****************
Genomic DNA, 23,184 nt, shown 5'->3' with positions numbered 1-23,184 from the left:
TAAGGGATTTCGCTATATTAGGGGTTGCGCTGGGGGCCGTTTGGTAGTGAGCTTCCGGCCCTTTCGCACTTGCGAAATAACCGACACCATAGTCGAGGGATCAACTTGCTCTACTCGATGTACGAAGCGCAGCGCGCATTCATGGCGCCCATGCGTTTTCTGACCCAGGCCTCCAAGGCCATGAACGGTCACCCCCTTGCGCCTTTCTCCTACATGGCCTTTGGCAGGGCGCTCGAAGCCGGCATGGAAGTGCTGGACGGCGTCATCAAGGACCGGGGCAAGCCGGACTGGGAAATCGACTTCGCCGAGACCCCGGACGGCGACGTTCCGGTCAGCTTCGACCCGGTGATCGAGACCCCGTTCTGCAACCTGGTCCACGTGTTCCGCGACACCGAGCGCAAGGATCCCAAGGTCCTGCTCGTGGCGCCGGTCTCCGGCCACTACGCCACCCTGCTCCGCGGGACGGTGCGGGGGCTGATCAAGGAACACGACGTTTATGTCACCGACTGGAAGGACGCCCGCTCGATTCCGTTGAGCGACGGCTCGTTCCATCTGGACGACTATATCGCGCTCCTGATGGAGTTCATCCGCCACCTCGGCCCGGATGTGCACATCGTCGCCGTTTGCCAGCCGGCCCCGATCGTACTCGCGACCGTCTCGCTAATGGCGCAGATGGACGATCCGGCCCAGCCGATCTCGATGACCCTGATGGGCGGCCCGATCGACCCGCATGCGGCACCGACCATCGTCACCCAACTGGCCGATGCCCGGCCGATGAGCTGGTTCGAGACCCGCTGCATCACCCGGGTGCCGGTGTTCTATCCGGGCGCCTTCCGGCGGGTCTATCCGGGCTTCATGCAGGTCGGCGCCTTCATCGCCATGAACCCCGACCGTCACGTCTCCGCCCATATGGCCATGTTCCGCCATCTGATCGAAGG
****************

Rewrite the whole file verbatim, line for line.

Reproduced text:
Genomic DNA, 23,184 nt, shown 5'->3' with positions numbered 1-23,184 from the left:
TAAGGGATTTCGCTATATTAGGGGTTGCGCTGGGGGCCGTTTGGTAGTGAGCTTCCGGCCCTTTCGCACTTGCGAAATAACCGACACCATAGTCGAGGGATCAACTTGCTCTACTCGATGTACGAAGCGCAGCGCGCATTCATGGCGCCCATGCGTTTTCTGACCCAGGCCTCCAAGGCCATGAACGGTCACCCCCTTGCGCCTTTCTCCTACATGGCCTTTGGCAGGGCGCTCGAAGCCGGCATGGAAGTGCTGGACGGCGTCATCAAGGACCGGGGCAAGCCGGACTGGGAAATCGACTTCGCCGAGACCCCGGACGGCGACGTTCCGGTCAGCTTCGACCCGGTGATCGAGACCCCGTTCTGCAACCTGGTCCACGTGTTCCGCGACACCGAGCGCAAGGATCCCAAGGTCCTGCTCGTGGCGCCGGTCTCCGGCCACTACGCCACCCTGCTCCGCGGGACGGTGCGGGGGCTGATCAAGGAACACGACGTTTATGTCACCGACTGGAAGGACGCCCGCTCGATTCCGTTGAGCGACGGCTCGTTCCATCTGGACGACTATATCGCGCTCCTGATGGAGTTCATCCGCCACCTCGGCCCGGATGTGCACATCGTCGCCGTTTGCCAGCCGGCCCCGATCGTACTCGCGACCGTCTCGCTAATGGCGCAGATGGACGATCCGGCCCAGCCGATCTCGATGACCCTGATGGGCGGCCCGATCGACCCGCATGCGGCACCGACCATCGTCACCCAACTGGCCGATGCCCGGCCGATGAGCTGGTTCGAGACCCGCTGCATCACCCGGGTGCCGGTGTTCTATCCGGGCGCCTTCCGGCGGGTCTATCCGGGCTTCATGCAGGTCGGCGCCTTCATCGCCATGAACCCCGACCGTCACGTCTCCGCCCATATGGCCATGTTCCGCCATCTGATCGAAGG